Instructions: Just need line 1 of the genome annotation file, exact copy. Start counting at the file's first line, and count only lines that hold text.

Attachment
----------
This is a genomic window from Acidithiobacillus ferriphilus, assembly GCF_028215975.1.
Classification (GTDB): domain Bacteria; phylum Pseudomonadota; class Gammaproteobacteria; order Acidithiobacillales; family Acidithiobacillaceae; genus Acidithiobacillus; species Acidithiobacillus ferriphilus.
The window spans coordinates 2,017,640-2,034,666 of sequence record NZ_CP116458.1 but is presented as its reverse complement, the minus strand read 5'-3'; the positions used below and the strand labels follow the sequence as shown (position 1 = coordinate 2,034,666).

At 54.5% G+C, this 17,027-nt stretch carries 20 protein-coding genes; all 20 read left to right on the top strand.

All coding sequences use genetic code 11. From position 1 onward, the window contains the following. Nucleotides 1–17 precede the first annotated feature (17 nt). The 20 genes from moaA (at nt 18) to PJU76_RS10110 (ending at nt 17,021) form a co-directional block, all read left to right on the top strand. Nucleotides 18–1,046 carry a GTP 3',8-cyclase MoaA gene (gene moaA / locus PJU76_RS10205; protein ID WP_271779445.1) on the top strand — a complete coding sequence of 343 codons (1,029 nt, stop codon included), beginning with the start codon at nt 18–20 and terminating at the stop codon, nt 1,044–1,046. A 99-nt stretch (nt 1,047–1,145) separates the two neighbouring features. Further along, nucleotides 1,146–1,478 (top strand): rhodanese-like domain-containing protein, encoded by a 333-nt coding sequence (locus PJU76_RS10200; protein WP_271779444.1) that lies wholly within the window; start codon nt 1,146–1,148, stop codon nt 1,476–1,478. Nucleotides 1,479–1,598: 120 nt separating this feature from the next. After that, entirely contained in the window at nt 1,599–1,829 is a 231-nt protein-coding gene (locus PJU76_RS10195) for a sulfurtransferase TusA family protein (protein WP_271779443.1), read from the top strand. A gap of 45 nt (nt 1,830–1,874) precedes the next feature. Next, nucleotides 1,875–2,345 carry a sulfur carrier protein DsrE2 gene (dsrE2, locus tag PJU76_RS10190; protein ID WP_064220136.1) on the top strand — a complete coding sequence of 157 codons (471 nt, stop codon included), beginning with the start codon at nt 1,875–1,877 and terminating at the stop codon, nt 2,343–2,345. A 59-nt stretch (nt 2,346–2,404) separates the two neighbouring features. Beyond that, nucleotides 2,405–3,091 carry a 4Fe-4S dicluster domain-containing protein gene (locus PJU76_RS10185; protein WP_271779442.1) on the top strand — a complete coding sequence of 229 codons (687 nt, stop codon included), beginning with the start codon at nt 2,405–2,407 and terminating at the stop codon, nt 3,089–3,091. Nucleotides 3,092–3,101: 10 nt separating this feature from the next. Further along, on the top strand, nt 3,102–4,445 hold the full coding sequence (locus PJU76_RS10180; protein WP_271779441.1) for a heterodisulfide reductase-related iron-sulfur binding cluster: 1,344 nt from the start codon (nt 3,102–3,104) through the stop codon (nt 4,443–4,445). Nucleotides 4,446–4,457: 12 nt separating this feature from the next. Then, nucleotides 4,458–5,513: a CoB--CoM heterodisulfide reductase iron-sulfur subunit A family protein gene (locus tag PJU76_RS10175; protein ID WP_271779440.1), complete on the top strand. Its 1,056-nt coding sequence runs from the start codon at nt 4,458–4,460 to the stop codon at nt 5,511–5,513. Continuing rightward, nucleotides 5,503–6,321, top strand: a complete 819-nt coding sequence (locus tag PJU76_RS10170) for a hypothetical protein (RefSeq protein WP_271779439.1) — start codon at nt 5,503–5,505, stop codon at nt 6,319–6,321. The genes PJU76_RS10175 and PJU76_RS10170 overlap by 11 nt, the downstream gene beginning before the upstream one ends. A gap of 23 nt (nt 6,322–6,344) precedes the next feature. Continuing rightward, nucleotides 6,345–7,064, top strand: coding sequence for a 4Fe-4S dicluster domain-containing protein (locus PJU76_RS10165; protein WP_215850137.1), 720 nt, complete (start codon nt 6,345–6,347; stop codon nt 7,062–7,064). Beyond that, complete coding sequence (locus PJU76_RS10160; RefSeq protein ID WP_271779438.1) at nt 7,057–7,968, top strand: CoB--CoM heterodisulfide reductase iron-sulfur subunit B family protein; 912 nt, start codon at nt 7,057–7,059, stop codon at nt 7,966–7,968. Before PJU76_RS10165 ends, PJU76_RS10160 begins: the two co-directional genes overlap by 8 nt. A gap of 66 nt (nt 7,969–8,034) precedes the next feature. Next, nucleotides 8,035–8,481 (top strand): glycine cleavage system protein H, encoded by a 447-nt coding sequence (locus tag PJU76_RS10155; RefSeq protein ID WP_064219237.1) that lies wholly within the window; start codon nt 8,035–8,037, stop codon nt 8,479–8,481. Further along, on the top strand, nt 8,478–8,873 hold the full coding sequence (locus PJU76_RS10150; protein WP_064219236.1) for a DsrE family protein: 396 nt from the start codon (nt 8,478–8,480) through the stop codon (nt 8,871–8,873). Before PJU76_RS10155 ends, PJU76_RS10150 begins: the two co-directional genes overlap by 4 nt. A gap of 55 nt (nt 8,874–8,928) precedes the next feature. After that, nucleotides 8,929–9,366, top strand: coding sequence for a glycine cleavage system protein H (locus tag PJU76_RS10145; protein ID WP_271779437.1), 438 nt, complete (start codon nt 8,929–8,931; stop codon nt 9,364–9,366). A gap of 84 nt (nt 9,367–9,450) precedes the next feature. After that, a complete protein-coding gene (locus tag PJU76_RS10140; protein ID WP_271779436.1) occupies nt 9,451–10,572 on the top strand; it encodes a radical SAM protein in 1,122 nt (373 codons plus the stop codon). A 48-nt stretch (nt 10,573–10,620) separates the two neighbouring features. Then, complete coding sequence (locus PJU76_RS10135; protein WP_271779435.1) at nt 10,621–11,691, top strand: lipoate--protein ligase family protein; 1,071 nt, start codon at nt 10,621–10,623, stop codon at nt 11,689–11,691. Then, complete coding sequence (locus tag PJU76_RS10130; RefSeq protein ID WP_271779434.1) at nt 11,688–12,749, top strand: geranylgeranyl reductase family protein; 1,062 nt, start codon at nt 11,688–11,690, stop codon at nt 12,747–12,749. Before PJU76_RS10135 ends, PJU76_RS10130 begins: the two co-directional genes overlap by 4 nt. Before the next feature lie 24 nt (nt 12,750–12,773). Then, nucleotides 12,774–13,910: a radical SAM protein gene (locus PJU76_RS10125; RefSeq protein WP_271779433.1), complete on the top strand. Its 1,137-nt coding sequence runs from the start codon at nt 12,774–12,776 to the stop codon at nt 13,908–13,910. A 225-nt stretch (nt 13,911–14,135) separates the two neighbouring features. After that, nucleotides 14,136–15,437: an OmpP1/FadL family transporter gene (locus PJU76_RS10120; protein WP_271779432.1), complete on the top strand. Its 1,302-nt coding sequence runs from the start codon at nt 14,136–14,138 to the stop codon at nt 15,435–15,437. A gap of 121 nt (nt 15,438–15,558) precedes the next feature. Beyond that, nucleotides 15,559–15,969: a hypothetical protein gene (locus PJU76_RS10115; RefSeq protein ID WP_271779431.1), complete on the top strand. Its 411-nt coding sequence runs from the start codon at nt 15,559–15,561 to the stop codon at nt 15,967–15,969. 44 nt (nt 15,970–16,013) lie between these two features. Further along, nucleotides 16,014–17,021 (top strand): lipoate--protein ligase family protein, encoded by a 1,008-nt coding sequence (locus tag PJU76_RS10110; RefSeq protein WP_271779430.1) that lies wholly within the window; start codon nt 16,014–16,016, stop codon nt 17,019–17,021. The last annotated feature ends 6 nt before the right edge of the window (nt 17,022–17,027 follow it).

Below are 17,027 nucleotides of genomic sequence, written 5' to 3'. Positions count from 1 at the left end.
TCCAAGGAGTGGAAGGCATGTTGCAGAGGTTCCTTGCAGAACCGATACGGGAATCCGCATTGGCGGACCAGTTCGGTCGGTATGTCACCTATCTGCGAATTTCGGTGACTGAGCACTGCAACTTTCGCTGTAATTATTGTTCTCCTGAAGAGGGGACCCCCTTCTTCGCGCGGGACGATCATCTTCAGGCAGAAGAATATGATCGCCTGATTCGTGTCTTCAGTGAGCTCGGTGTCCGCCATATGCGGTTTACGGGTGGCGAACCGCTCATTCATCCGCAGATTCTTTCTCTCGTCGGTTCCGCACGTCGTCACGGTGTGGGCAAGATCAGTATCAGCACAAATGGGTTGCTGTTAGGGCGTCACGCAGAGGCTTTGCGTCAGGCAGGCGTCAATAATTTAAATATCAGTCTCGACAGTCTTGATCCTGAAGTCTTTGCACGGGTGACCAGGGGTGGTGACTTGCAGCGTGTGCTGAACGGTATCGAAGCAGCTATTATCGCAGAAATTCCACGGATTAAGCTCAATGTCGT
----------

This is a genomic window from Acidithiobacillus ferriphilus, assembly GCF_028215975.1.